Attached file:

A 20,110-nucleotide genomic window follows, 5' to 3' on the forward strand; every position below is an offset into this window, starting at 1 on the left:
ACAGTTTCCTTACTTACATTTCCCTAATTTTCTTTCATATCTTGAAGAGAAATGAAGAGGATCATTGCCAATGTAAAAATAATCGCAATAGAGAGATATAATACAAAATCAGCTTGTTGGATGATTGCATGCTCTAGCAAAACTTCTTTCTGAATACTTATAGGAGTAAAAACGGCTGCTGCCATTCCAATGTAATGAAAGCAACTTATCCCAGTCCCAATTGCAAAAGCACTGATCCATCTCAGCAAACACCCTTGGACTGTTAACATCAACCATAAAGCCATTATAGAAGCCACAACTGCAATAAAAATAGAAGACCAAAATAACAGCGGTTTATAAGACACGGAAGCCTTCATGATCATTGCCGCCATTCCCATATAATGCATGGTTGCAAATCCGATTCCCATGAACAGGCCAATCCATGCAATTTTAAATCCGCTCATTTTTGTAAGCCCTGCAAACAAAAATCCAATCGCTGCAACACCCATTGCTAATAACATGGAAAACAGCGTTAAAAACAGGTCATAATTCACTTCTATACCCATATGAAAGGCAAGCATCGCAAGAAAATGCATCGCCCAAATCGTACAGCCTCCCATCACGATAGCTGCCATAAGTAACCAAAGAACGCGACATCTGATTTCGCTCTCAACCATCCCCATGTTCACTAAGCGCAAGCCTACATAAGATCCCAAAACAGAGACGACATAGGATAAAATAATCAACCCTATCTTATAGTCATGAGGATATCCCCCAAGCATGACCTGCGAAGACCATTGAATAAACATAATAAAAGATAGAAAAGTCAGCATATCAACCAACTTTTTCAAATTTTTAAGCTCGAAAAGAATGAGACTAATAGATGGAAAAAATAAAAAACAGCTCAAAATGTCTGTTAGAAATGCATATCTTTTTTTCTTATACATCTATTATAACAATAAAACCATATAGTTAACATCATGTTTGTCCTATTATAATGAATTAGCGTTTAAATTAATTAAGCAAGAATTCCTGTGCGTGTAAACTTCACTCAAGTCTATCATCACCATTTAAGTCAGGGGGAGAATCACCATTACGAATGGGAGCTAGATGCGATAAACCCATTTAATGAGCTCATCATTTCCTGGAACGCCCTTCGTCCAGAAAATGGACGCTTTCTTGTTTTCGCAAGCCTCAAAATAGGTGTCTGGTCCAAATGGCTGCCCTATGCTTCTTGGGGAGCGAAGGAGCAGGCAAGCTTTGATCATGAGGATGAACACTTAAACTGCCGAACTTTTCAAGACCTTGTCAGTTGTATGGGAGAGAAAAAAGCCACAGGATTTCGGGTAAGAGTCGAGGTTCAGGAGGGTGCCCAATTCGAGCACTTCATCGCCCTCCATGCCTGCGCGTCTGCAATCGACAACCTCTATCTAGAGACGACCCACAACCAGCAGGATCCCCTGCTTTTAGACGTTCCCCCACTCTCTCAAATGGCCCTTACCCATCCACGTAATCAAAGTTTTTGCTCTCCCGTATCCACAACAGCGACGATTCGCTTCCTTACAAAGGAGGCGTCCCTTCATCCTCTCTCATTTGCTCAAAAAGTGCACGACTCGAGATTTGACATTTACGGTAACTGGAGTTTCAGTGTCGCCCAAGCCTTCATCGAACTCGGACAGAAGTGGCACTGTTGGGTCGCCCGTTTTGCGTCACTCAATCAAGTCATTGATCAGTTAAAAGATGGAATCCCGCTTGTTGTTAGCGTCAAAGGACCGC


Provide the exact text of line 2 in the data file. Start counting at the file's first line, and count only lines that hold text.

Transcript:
ACAGTTTCCTTACTTACATTTCCCTAATTTTCTTTCATATCTTGAAGAGAAATGAAGAGGATCATTGCCAATGTAAAAATAATCGCAATAGAGAGATATAATACAAAATCAGCTTGTTGGATGATTGCATGCTCTAGCAAAACTTCTTTCTGAATACTTATAGGAGTAAAAACGGCTGCTGCCATTCCAATGTAATGAAAGCAACTTATCCCAGTCCCAATTGCAAAAGCACTGATCCATCTCAGCAAACACCCTTGGACTGTTAACATCAACCATAAAGCCATTATAGAAGCCACAACTGCAATAAAAATAGAAGACCAAAATAACAGCGGTTTATAAGACACGGAAGCCTTCATGATCATTGCCGCCATTCCCATATAATGCATGGTTGCAAATCCGATTCCCATGAACAGGCCAATCCATGCAATTTTAAATCCGCTCATTTTTGTAAGCCCTGCAAACAAAAATCCAATCGCTGCAACACCCATTGCTAATAACATGGAAAACAGCGTTAAAAACAGGTCATAATTCACTTCTATACCCATATGAAAGGCAAGCATCGCAAGAAAATGCATCGCCCAAATCGTACAGCCTCCCATCACGATAGCTGCCATAAGTAACCAAAGAACGCGACATCTGATTTCGCTCTCAACCATCCCCATGTTCACTAAGCGCAAGCCTACATAAGATCCCAAAACAGAGACGACATAGGATAAAATAATCAACCCTATCTTATAGTCATGAGGATATCCCCCAAGCATGACCTGCGAAGACCATTGAATAAACATAATAAAAGATAGAAAAGTCAGCATATCAACCAACTTTTTCAAATTTTTAAGCTCGAAAAGAATGAGACTAATAGATGGAAAAAATAAAAAACAGCTCAAAATGTCTGTTAGAAATGCATATCTTTTTTTCTTATACATCTATTATAACAATAAAACCATATAGTTAACATCATGTTTGTCCTATTATAATGAATTAGCGTTTAAATTAATTAAGCAAGAATTCCTGTGCGTGTAAACTTCACTCAAGTCTATCATCACCATTTAAGTCAGGGGGAGAATCACCATTACGAATGGGAGCTAGATGCGATAAACCCATTTAATGAGCTCATCATTTCCTGGAACGCCCTTCGTCCAGAAAATGGACGCTTTCTTGTTTTCGCAAGCCTCAAAATAGGTGTCTGGTCCAAATGGCTGCCCTATGCTTCTTGGGGAGCGAAGGAGCAGGCAAGCTTTGATCATGAGGATGAACACTTAAACTGCCGAACTTTTCAAGACCTTGTCAGTTGTATGGGAGAGAAAAAAGCCACAGGATTTCGGGTAAGAGTCGAGGTTCAGGAGGGTGCCCAATTCGAGCACTTCATCGCCCTCCATGCCTGCGCGTCTGCAATCGACAACCTCTATCTAGAGACGACCCACAACCAGCAGGATCCCCTGCTTTTAGACGTTCCCCCACTCTCTCAAATGGCCCTTACCCATCCACGTAATCAAAGTTTTTGCTCTCCCGTATCCACAACAGCGACGATTCGCTTCCTTACAAAGGAGGCGTCCCTTCATCCTCTCTCATTTGCTCAAAAAGTGCACGACTCGAGATTTGACATTTACGGTAACTGGAGTTTCAGTGTCGCCCAAGCCTTCATCGAACTCGGACAGAAGTGGCACTGTTGGGTCGCCCGTTTTGCGTCACTCAATCAAGTCATTGATCAGTTAAAAGATGGAATCCCGCTTGTTGTTAGCGTCAAAGGACCGC